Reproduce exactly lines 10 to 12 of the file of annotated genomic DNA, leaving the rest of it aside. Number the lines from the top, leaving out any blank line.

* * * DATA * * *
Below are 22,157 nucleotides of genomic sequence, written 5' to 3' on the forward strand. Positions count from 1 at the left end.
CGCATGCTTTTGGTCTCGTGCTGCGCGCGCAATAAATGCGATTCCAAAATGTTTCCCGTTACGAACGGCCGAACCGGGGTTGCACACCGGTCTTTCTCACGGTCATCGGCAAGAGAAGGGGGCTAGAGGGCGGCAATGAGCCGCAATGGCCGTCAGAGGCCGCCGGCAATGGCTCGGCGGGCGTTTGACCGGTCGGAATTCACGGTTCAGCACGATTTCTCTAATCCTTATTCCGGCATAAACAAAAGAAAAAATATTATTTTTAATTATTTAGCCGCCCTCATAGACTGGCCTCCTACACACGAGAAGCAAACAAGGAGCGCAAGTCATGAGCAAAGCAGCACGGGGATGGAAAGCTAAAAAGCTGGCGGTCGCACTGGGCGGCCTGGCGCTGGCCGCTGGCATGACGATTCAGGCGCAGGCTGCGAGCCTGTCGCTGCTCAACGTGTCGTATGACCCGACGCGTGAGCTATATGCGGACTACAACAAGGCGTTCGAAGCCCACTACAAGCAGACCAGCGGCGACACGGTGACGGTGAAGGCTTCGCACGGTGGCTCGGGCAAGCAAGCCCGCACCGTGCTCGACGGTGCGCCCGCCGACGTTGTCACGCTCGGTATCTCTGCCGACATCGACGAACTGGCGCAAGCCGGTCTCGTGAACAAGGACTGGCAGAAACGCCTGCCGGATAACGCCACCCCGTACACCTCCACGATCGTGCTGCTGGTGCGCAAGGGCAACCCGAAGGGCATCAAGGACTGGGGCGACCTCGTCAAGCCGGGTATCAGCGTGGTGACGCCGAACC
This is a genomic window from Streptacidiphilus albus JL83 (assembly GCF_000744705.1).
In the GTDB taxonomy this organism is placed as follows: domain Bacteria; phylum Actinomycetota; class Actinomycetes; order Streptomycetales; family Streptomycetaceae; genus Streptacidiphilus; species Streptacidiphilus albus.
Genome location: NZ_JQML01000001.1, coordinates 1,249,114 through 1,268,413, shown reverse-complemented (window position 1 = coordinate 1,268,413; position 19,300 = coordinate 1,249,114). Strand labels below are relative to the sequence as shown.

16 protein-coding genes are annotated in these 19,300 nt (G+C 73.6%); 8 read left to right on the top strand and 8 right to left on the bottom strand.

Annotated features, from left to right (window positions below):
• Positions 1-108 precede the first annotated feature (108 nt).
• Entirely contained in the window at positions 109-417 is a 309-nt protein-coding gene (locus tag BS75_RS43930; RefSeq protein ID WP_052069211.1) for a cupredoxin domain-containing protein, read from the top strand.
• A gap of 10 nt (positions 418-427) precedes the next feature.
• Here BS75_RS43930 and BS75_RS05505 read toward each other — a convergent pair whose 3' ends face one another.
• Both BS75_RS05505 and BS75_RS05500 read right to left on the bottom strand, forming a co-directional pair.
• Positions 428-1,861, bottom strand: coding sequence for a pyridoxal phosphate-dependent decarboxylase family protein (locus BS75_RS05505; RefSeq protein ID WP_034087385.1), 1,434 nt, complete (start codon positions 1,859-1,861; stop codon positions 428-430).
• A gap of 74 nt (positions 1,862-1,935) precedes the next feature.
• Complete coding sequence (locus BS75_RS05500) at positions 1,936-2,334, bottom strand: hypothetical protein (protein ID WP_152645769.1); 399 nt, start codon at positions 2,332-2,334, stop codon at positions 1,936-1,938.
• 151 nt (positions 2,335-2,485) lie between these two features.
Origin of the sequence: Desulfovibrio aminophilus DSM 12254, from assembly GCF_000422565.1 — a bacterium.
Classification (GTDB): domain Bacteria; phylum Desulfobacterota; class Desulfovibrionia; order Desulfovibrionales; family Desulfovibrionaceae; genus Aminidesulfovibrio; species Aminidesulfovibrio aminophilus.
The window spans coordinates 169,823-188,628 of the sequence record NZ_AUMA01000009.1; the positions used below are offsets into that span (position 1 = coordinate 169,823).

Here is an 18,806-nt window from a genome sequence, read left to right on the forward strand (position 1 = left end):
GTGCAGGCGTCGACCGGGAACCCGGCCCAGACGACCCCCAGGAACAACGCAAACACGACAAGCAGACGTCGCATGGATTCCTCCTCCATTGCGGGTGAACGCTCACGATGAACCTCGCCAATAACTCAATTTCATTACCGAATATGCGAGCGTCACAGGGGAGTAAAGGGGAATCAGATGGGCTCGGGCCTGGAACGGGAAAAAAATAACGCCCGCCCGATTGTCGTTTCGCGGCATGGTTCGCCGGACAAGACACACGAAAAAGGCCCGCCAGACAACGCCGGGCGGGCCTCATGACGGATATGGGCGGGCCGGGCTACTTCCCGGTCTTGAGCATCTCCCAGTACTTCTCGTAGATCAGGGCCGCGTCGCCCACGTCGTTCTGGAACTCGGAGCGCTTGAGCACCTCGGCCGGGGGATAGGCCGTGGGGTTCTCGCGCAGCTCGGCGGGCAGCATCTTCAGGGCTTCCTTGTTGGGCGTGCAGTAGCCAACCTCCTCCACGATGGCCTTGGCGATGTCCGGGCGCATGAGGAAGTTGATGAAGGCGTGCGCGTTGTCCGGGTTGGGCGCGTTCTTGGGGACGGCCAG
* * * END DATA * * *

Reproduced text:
• A gap of 10 nt (positions 418-427) precedes the next feature.
• Here BS75_RS43930 and BS75_RS05505 read toward each other — a convergent pair whose 3' ends face one another.
• Both BS75_RS05505 and BS75_RS05500 read right to left on the bottom strand, forming a co-directional pair.